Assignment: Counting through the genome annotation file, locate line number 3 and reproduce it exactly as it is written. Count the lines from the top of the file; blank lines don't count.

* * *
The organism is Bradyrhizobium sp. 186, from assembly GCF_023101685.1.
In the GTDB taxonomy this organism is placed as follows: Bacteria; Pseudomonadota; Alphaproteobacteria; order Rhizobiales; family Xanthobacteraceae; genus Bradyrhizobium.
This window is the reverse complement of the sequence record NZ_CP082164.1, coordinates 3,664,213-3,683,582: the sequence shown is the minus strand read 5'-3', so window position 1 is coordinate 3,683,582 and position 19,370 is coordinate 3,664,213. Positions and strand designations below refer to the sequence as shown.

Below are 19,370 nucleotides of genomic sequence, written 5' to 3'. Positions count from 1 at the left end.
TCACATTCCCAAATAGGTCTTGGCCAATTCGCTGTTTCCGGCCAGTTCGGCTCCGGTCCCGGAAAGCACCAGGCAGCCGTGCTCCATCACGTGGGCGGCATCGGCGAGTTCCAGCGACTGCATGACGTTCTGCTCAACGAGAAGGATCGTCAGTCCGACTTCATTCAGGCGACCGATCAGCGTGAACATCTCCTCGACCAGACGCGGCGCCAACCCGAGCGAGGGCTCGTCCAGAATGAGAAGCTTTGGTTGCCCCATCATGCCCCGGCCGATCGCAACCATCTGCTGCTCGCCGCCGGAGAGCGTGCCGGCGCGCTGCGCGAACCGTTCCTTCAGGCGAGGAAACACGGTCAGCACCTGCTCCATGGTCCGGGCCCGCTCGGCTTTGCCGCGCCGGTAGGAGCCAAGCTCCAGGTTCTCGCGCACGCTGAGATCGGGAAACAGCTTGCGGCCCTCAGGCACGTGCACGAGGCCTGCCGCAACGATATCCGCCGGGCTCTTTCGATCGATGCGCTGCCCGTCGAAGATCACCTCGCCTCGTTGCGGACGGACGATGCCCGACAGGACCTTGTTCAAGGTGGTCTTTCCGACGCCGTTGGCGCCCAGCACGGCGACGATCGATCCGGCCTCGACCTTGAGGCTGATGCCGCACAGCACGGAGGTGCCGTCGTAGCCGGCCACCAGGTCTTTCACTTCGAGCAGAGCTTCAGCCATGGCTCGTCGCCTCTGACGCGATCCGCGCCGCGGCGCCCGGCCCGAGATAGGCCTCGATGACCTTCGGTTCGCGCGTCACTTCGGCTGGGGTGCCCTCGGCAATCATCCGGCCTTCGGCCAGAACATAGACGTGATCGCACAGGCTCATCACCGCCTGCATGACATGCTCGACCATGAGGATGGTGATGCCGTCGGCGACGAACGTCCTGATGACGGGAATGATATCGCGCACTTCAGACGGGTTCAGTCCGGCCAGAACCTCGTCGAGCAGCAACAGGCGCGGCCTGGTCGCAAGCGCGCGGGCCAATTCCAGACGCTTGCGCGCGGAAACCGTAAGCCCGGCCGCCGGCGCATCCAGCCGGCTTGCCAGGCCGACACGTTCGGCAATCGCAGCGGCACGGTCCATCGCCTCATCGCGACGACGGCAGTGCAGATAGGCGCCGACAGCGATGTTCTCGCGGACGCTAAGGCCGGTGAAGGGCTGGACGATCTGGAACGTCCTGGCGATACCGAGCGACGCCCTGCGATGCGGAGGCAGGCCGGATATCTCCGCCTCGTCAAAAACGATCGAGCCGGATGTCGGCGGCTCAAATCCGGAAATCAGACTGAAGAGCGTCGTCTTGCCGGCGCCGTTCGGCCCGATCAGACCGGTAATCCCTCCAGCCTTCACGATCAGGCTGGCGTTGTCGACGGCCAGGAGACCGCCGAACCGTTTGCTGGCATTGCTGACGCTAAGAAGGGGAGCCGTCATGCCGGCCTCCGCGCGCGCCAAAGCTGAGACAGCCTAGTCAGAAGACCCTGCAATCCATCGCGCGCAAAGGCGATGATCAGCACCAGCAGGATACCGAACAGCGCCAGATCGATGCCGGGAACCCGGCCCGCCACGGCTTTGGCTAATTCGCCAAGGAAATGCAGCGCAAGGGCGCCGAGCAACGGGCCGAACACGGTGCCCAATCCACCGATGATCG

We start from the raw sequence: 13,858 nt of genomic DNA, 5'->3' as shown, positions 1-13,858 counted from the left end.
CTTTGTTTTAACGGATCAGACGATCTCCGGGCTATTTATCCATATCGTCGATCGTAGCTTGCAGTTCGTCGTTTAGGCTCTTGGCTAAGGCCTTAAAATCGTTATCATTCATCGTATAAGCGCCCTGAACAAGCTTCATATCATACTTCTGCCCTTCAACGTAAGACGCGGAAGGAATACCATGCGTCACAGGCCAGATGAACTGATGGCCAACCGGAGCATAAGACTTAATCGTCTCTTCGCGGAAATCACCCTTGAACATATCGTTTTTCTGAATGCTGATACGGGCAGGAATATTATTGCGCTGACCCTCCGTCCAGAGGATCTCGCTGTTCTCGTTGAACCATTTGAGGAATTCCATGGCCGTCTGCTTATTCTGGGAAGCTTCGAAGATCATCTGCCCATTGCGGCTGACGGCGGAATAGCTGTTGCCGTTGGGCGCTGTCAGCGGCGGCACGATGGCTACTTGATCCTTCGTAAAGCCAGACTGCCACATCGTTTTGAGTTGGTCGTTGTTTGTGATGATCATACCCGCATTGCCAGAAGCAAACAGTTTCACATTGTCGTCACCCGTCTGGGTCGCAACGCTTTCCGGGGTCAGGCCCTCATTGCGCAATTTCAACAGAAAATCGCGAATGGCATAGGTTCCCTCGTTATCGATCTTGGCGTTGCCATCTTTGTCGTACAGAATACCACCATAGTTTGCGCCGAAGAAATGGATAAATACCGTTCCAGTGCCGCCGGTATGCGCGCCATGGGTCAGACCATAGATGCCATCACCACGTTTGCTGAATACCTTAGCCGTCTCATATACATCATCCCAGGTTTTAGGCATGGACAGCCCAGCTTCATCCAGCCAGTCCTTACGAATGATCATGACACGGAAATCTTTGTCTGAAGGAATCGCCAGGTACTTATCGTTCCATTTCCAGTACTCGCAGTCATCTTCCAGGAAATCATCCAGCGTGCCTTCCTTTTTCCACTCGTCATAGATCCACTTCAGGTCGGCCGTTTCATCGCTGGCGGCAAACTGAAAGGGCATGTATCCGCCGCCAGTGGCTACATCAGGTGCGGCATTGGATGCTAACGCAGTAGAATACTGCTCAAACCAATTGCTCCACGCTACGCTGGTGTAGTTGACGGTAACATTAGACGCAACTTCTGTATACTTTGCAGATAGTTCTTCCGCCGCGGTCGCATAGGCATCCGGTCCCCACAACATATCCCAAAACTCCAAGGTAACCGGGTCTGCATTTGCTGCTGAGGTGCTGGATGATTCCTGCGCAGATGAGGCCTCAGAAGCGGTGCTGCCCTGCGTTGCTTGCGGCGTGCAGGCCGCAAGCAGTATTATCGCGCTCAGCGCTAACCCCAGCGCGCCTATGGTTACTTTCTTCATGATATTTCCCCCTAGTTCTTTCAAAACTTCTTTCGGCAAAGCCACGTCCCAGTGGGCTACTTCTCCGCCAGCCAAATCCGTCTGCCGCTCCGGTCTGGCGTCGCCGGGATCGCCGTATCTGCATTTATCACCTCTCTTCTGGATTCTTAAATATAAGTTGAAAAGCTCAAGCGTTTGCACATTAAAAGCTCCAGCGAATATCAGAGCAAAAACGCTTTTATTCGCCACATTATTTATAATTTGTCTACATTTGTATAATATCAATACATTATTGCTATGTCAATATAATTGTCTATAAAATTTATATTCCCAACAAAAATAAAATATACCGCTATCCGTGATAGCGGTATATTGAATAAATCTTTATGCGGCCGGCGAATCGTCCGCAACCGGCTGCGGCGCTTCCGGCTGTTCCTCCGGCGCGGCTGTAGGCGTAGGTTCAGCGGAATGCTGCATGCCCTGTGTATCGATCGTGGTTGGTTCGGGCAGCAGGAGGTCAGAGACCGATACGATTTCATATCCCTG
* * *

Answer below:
This window is the reverse complement of the sequence record NZ_CP082164.1, coordinates 3,664,213-3,683,582: the sequence shown is the minus strand read 5'-3', so window position 1 is coordinate 3,683,582 and position 19,370 is coordinate 3,664,213. Positions and strand designations below refer to the sequence as shown.